The presence of an aspergilloma is highly indicative of CPA, with echinococcus and necrotising lung tumours really the only differential diagnoses. An aspergilloma may represent a single aspergilloma, without symptoms or be a feature of chronic cavitary pulmonary aspergillosis. In this study, aspergillomas were detected in 11 patients, with 8 (72.7%) patients having positive PCR TB and/or AFB smears at baseline, indicating coinfection of Aspergillus in patients with active TB. Five (45.5%) patients had positive Aspergillus-specific IgG by Immulite, four (36.4%) patients in the end and/or post TB therapy and one (9.1%) patient showed persistent positive Aspergillus-specific IgG by Immulite but with no accompanying symptoms. Two patients had CT scan-confirmed aspergilloma, both with bacteriologically confirmed TB.

In most patients with aspergillomas, Aspergillus IgG was negative when first seen and most were therefore classified as non-CPA. Seroconversion of Immulite from negative to positive Aspergillus-specific IgG occurred in all five patients with persistent aspergilloma. Aspergillomas with negative A. fumigatus IgG antibody have been observed in Africa and may relate to non-fumigatus infections or a muted antibody response.2 5

The other study objective was to determine how many patients are misdiagnosed as TB when in fact they have CPA. Ruling out TB can be difficult, so complete confidence in this assertion for individual patients is usually difficult. Community-acquired Aspergillus community-acquired pneumonia (CAP) without any evidence of immunocompromise can occur,40 41 often following significant environmental exposures such as bark chippings, compost and gardening.42 43 Some of these patients fail to completely resolve their Aspergillus infection, and if they do not die develop CPA. It is highly likely that some of the clinically diagnosed cases of TB in this study with positive Aspergillus IgG had community-acquired Aspergillus CAP and some went on to develop CPA.

We therefore propose that CPA should be included as an alternative diagnosis of pulmonary TB, especially if there is no clinical and radiological improvement after starting TB therapy. Pulmonary TB and CPA may coexist and both diseases require their own management plan. In the context of non-tuberculous mycobacterial infection and CPA, the outcomes of those with dual infection were much worse (11.5-fold increased mortality);19 this has yet to be ascertained for those with TB. The availability of Aspergillus antibody testing and CT scanning is an important component of optimal CPA diagnosis. This study is important for the future study of CPA in Indonesia. As an alternative or coexisting disease in patients with TB in Indonesia, CPA is important for clinicians and also to galvanise social and political will of multiple stakeholders to support improvement of diagnostic capacity of fungal disease in Indonesia.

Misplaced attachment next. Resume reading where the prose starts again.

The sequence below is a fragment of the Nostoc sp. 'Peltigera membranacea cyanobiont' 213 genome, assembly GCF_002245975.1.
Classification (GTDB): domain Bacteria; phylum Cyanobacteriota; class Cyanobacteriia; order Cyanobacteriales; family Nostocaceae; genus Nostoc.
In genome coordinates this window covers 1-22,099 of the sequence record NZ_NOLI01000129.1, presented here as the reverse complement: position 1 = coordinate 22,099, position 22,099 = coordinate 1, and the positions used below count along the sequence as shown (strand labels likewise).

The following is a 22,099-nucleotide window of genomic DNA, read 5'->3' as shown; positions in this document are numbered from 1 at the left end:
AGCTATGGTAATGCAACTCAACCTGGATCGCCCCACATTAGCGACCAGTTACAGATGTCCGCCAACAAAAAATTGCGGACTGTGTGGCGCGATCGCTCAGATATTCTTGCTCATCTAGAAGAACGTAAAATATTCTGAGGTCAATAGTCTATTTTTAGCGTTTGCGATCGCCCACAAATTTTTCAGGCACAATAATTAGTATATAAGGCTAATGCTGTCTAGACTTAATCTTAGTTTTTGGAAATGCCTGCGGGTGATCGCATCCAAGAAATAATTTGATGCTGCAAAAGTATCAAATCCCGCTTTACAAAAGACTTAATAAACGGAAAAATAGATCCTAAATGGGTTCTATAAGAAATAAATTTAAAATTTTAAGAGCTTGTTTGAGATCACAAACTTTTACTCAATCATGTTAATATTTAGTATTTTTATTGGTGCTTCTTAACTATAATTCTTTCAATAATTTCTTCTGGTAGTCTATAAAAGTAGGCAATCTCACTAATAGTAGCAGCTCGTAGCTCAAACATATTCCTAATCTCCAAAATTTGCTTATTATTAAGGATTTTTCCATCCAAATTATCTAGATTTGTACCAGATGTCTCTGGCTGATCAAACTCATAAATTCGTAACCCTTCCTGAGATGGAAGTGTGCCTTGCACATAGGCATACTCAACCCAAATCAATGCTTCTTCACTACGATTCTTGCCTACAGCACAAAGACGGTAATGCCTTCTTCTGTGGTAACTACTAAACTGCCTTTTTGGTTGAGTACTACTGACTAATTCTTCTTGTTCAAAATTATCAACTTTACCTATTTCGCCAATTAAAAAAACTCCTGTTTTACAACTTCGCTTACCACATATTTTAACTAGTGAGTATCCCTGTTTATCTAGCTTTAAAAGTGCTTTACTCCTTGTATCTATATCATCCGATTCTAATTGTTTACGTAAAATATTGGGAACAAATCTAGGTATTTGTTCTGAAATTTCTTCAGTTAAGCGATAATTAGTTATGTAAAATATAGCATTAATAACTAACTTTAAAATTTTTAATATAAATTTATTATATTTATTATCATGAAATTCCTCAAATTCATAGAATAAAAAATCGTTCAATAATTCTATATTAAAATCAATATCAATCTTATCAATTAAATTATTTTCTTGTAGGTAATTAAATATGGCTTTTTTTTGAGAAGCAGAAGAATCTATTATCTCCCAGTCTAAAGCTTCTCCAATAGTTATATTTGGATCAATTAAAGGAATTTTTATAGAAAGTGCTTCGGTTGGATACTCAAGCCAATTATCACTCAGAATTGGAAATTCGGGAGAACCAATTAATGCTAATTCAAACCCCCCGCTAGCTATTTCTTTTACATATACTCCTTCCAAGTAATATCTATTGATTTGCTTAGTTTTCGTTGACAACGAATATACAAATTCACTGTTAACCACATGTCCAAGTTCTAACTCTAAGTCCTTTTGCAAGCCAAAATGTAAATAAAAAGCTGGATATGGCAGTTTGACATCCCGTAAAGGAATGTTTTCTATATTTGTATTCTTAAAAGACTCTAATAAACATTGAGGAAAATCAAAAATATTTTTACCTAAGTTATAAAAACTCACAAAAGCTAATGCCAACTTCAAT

Data availability statement

Data are available upon reasonable request. All data are available if requested.

Ethics statements

Patient consent for publication

Ethics approval

Ethical approval was obtained from the Research Ethics Committee of the University of Manchester (approval number 16416) and from the Ethics Committee of the Faculty of Medicine, Universitas Indonesia (approval number 672/UN2.F1/ETIK/2016).

Acknowledgments

We would like to thank all the staff at the Department of Parasitology, Faculty of Medicine University of Indonesia for their help in sample storage and testing of sputum samples. We gratefully acknowledge Dr John Belcher of the Department of Medical Statistics for statistical support. We would also like to acknowledge support from the staff at the Mycology Reference Centre Manchester for providing training of manual Aspergillus-specific IgG ELISA tests and support throughout the project.

References

Footnotes

  • FS and AR are joint first authors.

  • Twitter @dwdenning

  • Contributors The study was coordinated and analysed, and the first draft written by FS. RR-R, AR, RW and DWD contributed to study design. AR, RA, RS, MT, CS, FN, JR, ARA, DH, EB, MR and RW all contributed to patient recruitment, data acquisition, sample analysis and radiological interpretation. DWD conceived the study, analysed all the radiographs, contributed to data analysis and paper drafting, and acts, with FS and AR, as guarantor of the study's integrity.

  • Funding The scholarship to support the studies of the first author was provided by Lembaga Pengelola Dana Pendidikan (20160222045506), Republik Indonesia. DWD is partly supported by the NIHR Manchester Biomedical Research Centre.

  • Competing interests None declared.

  • Provenance and peer review Not commissioned; externally peer reviewed.